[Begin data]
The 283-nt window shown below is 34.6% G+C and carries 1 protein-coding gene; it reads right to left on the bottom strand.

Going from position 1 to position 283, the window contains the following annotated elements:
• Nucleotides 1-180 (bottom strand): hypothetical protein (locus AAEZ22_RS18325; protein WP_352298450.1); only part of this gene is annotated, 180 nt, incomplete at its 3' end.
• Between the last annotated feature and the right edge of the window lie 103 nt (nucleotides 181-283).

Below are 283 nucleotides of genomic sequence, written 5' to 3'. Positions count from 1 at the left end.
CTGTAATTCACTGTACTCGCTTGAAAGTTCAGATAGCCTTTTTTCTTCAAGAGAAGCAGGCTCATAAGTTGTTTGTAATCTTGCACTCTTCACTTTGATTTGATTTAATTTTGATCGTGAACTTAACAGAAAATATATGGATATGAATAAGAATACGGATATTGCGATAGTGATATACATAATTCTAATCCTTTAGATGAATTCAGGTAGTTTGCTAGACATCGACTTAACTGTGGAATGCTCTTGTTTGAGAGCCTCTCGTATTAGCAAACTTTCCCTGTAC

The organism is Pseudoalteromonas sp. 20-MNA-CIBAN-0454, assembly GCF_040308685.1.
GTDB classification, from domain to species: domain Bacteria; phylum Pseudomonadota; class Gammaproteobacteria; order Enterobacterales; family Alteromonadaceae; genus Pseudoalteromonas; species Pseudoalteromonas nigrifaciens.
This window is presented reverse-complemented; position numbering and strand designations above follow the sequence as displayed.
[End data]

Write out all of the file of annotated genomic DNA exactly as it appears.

The 283-nt window shown below is 34.6% G+C and carries 1 protein-coding gene; it reads right to left on the bottom strand.

Going from position 1 to position 283, the window contains the following annotated elements:
• Nucleotides 1-180 (bottom strand): hypothetical protein (locus AAEZ22_RS18325; protein WP_352298450.1); only part of this gene is annotated, 180 nt, incomplete at its 3' end.
• Between the last annotated feature and the right edge of the window lie 103 nt (nucleotides 181-283).

Below are 283 nucleotides of genomic sequence, written 5' to 3'. Positions count from 1 at the left end.
CTGTAATTCACTGTACTCGCTTGAAAGTTCAGATAGCCTTTTTTCTTCAAGAGAAGCAGGCTCATAAGTTGTTTGTAATCTTGCACTCTTCACTTTGATTTGATTTAATTTTGATCGTGAACTTAACAGAAAATATATGGATATGAATAAGAATACGGATATTGCGATAGTGATATACATAATTCTAATCCTTTAGATGAATTCAGGTAGTTTGCTAGACATCGACTTAACTGTGGAATGCTCTTGTTTGAGAGCCTCTCGTATTAGCAAACTTTCCCTGTAC

The organism is Pseudoalteromonas sp. 20-MNA-CIBAN-0454, assembly GCF_040308685.1.
GTDB classification, from domain to species: domain Bacteria; phylum Pseudomonadota; class Gammaproteobacteria; order Enterobacterales; family Alteromonadaceae; genus Pseudoalteromonas; species Pseudoalteromonas nigrifaciens.
This window is presented reverse-complemented; position numbering and strand designations above follow the sequence as displayed.